Some reflections on virtualization security, part 1

Today was an interesting day, for a number of reasons. Amongst those it stuck out that we were approached by two very large environments (both > 50K employees) to provide security review/advise, as they want to “virtualize their DMZs, by means of VMware ESX”.
[yes, more correctly I could/should have written: “virtualize some of their DMZ segments”. but this essentially means: “mostly all of their DMZs” in 6-12 months. and “their DMZ backend systems together with some internal servers” in 12-24 months. and “all of this” in 24-36 months. so it’s the same discussion anyway, just on a shifted timescale ;-)]

Out of some whim, I’d like to give a spontaneous response here (to the underlying question, which is: “is it a good idea to do this?”).

At first, for those of you who are working as ISOs, a word of warning. Some of you, dear readers, might recall the slide of my Day-Con3 keynote titled “Don’t go into fights you can’t win”.
[I’m just informed that those slides are not yet online. they will be soon… in the interim, to get an idea: the keynote’s title was “Tools of the Trade for Modern (C)ISOs” and it had a section “Communication & Tools” in it, with that mentioned slide].
This is one of the fights you (as an ISO) can’t win. Business/IT infrastructure/whoever_brought_this_on_the_table will. Get over it. The only thing you can do is “limit your losses” (more on this in second, or in another post).
Before, you are certainly eager to know: “now, what’s your answer to the question [good idea or not]?”.

I’m tempted to give a simple one here: “it’s all about risk [=> so perform risk analysis]”. This is the one we like to give in most situations (e.g. at conferences) when people expect a simple answer to a complex problem ;-).
However it’s not that easy here. In our daily practice, when calculating risk, we usually work with three parameters (each on a 1 [“very low”] to 5 [“very high” scale), that are: likelihood of some event (threat) occurring, vulnerability (environment disposes of, with regard to that event) and impact (if threat “successfully” happens).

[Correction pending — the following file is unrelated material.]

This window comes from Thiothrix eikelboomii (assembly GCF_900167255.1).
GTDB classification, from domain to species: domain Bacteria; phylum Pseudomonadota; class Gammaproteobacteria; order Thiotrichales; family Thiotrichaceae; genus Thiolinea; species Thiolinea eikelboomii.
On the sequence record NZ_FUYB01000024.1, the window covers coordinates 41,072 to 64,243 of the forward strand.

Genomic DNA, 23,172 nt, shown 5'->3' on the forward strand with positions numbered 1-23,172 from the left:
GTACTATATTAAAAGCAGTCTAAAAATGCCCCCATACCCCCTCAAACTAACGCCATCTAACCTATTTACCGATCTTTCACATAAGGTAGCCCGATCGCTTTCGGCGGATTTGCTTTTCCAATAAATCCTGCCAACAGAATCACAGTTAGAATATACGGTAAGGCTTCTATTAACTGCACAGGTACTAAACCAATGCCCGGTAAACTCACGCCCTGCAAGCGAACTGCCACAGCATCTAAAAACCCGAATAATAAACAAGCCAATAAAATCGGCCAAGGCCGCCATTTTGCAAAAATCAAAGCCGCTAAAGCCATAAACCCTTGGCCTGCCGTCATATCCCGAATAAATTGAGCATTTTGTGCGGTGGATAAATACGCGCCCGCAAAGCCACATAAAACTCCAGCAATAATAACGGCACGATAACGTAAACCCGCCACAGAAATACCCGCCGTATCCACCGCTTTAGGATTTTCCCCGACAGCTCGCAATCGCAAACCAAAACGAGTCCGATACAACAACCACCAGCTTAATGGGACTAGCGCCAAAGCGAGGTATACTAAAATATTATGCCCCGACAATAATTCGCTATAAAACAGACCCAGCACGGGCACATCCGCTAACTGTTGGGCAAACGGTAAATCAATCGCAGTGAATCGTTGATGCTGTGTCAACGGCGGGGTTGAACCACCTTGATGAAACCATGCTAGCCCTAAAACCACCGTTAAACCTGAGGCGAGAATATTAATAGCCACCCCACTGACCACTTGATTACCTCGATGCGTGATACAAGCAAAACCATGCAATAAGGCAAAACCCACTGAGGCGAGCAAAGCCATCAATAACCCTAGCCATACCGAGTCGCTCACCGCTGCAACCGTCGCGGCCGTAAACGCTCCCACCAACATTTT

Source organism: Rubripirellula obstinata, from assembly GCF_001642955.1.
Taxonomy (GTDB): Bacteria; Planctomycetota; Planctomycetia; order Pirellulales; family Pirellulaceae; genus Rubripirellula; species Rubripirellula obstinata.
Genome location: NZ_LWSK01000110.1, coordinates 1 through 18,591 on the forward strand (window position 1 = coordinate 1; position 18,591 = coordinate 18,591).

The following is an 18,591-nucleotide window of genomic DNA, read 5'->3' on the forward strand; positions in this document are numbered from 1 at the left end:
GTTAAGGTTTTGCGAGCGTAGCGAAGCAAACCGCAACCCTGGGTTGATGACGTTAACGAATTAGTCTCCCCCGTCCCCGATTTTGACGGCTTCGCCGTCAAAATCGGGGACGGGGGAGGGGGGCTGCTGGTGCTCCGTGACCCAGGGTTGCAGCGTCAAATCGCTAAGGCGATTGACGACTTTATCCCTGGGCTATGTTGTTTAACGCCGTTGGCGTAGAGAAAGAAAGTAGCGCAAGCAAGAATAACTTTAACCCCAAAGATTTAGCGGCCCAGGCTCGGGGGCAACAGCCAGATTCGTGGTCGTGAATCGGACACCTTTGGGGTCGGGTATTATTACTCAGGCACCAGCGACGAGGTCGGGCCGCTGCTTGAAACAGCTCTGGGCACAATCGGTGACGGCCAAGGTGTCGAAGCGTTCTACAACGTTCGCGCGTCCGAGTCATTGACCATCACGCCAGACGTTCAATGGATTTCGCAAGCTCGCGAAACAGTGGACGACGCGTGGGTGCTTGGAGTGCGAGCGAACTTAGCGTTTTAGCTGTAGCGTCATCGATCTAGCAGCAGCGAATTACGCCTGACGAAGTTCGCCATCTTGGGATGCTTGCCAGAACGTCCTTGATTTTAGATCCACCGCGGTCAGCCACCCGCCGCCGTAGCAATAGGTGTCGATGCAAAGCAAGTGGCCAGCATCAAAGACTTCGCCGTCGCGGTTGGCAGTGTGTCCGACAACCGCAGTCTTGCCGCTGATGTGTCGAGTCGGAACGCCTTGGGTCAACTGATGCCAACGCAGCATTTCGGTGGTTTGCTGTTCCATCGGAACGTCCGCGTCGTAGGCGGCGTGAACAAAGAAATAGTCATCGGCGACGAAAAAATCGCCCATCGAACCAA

Let’s assume the threat is “Compromise of [ESX] host, from attacker on guest”.
Looking at “our scenario” – that is “a number of DMZ systems is virtualized by means of VMware ESX” – the latter one (impact) might be the easiest one: let’s put in a “5” here. Under the assumption that at least one of the DMZ systems can get compromised by a skilled+motivated attacker at some point of time (if you would not expect this yourselves, why have you placed those systems in a DMZ then? ๐Ÿ˜‰ … under that assumption, one might put in a “2” for the probability/likelihood. Furthermore _we_ think that, in the light of stuff like thisย  and the horrible security history VMware has for mostly all of their main products, it is fair to go with a “3” for the vulnerability.
This, in turn, gives a “2 * 3 *5 = 30” for the risk associated with the threat “Compromise of [ESX] host, from attacker on guest” (for a virtualized DMZ scenario, that is running guests with a high exposure to attacks).

In practically all environments performing risk analysis similar to the one described above (in some other post we might sometimes explain our approach – used by many other risk assessment practitioners as well – in more detail), a risk score of “30” would require some “risk treatment” other than “risk retention” (see ISO 27005 9.3 for our understanding of this term).
Still following the risk treatment options outlined in ISO 27005, there are left:

a) risk avoidance (staying away from the risk-inducing action at all). Well, this is probably not what the above mentioned “project initiator” will like to hear ๐Ÿ˜‰ … and, remember: this is a fight you can’t win.

b) risk transfer (hmm… handing your DMZ systems over to some 3rd party to run them virtualized might actually not really decrease the risk of the threat “Compromise of [ESX] host, from attacker on guest” ๐Ÿ˜‰

c) risk reduction. But… so how? There’s not many options or additional/mitigating controls you can bring into this picture. The most important technical recommendation to be given here is the one of binding a dedicated NIC to every virtualized system (you already hear them yelling “why can’t we bring more than ~ 14 systems on a physical platform?”, don’t you? ๐Ÿ˜‰ ). Some minor, additional advise will be provided in another post, as will some discussion on the management side/aspects of “DMZ virtualization”. (notice how we’re cleverly trapping you into coming back here? ๐Ÿ˜‰
So, if you are sent back and asked to “provide some mitigating controls”… you simply can’t. there’s not much that can be done. You’re mostly thrown back to that well-known (but not widely accepted) “instrument of security governance”, that is: trust.

In the end of the day you have to trust VMware, or not.
We don’t. We – for us – do not think that VMware ESX is a platform suited for “high secure isolation” (at least not at the moment).